The biggest drawback to the story is it's kind of predictable. I knew there was something up with George from the moment she was introduced (I think the prologue pretty much gives her deal away), knew something would be up with Sinclaire, etc. It wasn't horribly predictive, just enough that I couldn't help but roll my eyes.
The other drawback is the writing can be a little amateurish at times. The character names, some of the dialogue, etc. It wasn't horrible and it might only irk me because I'm not in high school anymore, but there were times where it felt like it was written by a high schooler. A talented high schooler, but one none the less.
Final rating: 3.5 out of 5. Very enjoyable and suspenseful and I plan on checking out Neverwake when it's released.
Listening to this one on Overdrive. I’ve fallen back into such bad reading habits that I figure audiobooks are a must if I want to reach my reading goal. Plus it makes for a good time at work and the commute.
As far as true crime goes, this is a great one. I really enjoy how in-depth Ann Rule goes into the cases she decides to cover. This was a fascinating and INCREDIBLY frustrating case. At so many points I wanted to throttle someone because the detectives were SO close to solving the case but lacked that one key clue to do so.
In particular, I love how much detail Rule gives about the victims in the cases. When the story is done, I remember them just as much as the killer she covers, which is important. You finish the story knowing who these people were and why it's important they get justice and recognition.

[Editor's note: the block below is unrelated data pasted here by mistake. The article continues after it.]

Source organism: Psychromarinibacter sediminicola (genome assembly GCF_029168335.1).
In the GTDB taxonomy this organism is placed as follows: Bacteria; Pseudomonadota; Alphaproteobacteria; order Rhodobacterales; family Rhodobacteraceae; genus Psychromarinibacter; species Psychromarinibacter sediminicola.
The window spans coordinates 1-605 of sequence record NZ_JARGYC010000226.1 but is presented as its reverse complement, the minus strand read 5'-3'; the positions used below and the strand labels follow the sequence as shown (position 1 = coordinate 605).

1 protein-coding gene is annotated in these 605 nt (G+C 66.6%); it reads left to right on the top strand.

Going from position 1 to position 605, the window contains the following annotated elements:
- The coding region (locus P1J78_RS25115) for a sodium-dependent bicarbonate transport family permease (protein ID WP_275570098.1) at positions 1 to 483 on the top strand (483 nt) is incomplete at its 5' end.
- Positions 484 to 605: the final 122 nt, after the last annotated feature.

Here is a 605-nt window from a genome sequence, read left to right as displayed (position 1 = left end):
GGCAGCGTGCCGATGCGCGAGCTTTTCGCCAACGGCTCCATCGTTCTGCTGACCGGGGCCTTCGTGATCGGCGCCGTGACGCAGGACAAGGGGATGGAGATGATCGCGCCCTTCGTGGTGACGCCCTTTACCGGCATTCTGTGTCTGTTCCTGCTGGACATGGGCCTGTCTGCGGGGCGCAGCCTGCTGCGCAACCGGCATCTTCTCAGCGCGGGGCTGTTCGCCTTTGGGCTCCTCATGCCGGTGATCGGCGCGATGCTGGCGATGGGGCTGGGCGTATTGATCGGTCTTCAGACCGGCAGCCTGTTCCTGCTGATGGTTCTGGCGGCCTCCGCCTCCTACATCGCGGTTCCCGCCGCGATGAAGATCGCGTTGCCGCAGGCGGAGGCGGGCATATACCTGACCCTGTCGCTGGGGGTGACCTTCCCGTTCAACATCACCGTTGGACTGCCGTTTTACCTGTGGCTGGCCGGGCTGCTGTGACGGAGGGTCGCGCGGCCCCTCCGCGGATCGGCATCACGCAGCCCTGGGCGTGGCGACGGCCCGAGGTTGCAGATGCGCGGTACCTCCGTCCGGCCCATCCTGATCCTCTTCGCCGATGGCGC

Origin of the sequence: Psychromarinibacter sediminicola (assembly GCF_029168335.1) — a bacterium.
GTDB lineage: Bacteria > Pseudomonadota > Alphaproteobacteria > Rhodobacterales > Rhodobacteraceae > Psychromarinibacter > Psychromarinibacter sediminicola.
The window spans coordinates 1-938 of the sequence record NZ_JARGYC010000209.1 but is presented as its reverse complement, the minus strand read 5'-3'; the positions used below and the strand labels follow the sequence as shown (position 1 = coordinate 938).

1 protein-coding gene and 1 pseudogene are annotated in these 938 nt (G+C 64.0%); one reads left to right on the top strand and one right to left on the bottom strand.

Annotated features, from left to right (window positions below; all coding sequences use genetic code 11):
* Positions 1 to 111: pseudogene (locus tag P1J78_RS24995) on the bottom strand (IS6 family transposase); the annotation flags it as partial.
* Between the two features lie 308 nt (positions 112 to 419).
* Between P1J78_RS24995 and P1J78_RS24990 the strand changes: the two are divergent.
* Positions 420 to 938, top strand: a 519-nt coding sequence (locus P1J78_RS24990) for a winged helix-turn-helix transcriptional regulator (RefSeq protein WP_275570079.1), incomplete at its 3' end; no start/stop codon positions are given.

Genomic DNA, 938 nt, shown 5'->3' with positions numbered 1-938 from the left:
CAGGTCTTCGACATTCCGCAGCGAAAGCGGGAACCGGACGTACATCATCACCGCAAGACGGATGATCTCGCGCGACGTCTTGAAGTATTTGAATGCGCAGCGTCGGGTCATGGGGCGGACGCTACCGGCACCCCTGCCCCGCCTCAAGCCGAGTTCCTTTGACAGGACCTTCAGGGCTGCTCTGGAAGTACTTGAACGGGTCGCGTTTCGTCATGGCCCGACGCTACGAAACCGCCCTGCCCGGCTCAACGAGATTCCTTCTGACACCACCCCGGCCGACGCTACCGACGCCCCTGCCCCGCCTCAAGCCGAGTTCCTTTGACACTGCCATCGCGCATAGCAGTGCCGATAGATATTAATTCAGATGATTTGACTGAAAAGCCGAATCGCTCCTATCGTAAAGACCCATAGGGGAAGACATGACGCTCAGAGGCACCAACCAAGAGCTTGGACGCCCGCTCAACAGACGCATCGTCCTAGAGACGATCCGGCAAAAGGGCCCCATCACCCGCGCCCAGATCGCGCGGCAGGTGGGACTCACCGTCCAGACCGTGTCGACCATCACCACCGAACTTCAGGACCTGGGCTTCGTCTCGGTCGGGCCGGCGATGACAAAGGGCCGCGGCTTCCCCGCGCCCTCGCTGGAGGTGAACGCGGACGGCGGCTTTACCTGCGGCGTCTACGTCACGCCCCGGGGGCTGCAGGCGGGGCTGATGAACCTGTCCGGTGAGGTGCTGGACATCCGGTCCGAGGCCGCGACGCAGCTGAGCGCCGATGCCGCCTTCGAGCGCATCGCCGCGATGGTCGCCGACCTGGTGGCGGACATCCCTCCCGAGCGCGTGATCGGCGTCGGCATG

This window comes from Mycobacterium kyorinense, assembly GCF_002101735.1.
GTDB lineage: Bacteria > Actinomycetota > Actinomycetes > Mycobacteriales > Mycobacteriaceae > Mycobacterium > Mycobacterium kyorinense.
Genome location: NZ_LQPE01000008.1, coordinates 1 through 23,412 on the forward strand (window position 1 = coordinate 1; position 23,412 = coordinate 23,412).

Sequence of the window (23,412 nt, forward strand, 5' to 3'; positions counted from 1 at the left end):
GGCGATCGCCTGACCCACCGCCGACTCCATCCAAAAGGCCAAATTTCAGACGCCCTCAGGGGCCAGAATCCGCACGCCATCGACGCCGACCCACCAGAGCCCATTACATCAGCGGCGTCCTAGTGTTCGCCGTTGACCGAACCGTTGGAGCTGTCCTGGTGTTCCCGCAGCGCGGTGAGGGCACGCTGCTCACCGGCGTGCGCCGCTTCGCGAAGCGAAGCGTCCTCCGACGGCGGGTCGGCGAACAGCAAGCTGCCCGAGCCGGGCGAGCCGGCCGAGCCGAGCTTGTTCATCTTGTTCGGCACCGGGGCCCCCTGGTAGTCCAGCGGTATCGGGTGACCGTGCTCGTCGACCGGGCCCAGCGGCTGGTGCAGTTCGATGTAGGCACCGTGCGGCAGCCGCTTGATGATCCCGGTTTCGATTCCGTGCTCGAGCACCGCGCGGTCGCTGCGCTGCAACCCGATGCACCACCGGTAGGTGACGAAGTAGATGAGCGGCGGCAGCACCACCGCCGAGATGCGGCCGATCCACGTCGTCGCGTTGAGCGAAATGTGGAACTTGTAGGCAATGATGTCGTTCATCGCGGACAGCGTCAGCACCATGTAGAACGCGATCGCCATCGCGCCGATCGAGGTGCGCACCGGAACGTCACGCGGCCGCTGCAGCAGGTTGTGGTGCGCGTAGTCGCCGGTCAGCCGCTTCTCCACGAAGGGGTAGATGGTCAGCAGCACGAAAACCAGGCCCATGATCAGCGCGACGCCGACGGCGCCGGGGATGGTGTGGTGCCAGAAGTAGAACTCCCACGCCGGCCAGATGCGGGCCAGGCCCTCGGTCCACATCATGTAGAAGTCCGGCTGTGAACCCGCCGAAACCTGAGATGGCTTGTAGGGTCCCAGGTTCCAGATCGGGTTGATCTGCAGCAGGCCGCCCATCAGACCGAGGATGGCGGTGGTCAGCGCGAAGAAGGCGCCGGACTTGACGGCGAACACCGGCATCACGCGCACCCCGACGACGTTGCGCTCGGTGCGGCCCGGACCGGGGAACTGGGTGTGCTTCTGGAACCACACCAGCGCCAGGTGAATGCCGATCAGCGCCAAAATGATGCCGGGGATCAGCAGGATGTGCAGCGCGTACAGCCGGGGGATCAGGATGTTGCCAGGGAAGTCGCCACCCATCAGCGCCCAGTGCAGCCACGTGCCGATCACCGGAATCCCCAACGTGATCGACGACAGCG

The biggest con I have about this book is I felt too much time was spent on Kathy Miller's death and story. Perhaps it's because that case never got full closure, which I can understand, but I did wonder if this guy had any other victims or if she was the only one. It's a tough call.
Final rating: 4 out of 5. Highly recommend.
Okay, technically I'm listening to the audiobook, but still counts. This case is so twisted, I'm loving it.
Everyone, say hello to my new reading buddies, Dipper (right) and Pandora (left)!
I adopted them on Wednesday and they've made themselves right at home. Pandora is super cuddly and Dipper can be, though he's a bit more aloof. I love them so much. I think they'll be good reading buddies.
I don’t have a ton to say about this one. It’s not my favorite of Christie’s but I enjoyed it all the same. I adore Hercule and aspire to be as fabulous as him one day.